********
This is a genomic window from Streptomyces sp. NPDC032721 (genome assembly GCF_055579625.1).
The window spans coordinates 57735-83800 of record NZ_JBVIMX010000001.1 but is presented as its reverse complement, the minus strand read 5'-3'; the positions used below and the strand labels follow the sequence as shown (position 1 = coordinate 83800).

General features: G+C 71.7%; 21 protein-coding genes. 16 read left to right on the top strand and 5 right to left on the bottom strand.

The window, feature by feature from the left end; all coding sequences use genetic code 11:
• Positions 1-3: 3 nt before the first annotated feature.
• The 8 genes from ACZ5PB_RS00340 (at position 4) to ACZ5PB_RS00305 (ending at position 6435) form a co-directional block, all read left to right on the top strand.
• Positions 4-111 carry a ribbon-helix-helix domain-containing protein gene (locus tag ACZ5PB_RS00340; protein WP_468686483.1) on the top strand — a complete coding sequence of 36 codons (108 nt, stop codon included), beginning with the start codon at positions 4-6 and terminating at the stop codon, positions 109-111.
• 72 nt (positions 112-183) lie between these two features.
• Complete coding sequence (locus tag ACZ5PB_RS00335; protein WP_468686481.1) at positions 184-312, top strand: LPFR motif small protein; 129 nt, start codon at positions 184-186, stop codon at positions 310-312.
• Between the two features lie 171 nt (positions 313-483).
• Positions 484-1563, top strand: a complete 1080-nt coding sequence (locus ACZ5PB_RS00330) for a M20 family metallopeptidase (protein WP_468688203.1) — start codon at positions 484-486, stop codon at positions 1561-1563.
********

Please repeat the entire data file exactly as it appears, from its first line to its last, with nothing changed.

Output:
This is a genomic window from Streptomyces sp. NPDC032721 (genome assembly GCF_055579625.1).
The window spans coordinates 57735-83800 of record NZ_JBVIMX010000001.1 but is presented as its reverse complement, the minus strand read 5'-3'; the positions used below and the strand labels follow the sequence as shown (position 1 = coordinate 83800).

General features: G+C 71.7%; 21 protein-coding genes. 16 read left to right on the top strand and 5 right to left on the bottom strand.

The window, feature by feature from the left end; all coding sequences use genetic code 11:
• Positions 1-3: 3 nt before the first annotated feature.
• The 8 genes from ACZ5PB_RS00340 (at position 4) to ACZ5PB_RS00305 (ending at position 6435) form a co-directional block, all read left to right on the top strand.
• Positions 4-111 carry a ribbon-helix-helix domain-containing protein gene (locus tag ACZ5PB_RS00340; protein WP_468686483.1) on the top strand — a complete coding sequence of 36 codons (108 nt, stop codon included), beginning with the start codon at positions 4-6 and terminating at the stop codon, positions 109-111.
• 72 nt (positions 112-183) lie between these two features.
• Complete coding sequence (locus tag ACZ5PB_RS00335; protein WP_468686481.1) at positions 184-312, top strand: LPFR motif small protein; 129 nt, start codon at positions 184-186, stop codon at positions 310-312.
• Between the two features lie 171 nt (positions 313-483).
• Positions 484-1563, top strand: a complete 1080-nt coding sequence (locus ACZ5PB_RS00330) for a M20 family metallopeptidase (protein WP_468688203.1) — start codon at positions 484-486, stop codon at positions 1561-1563.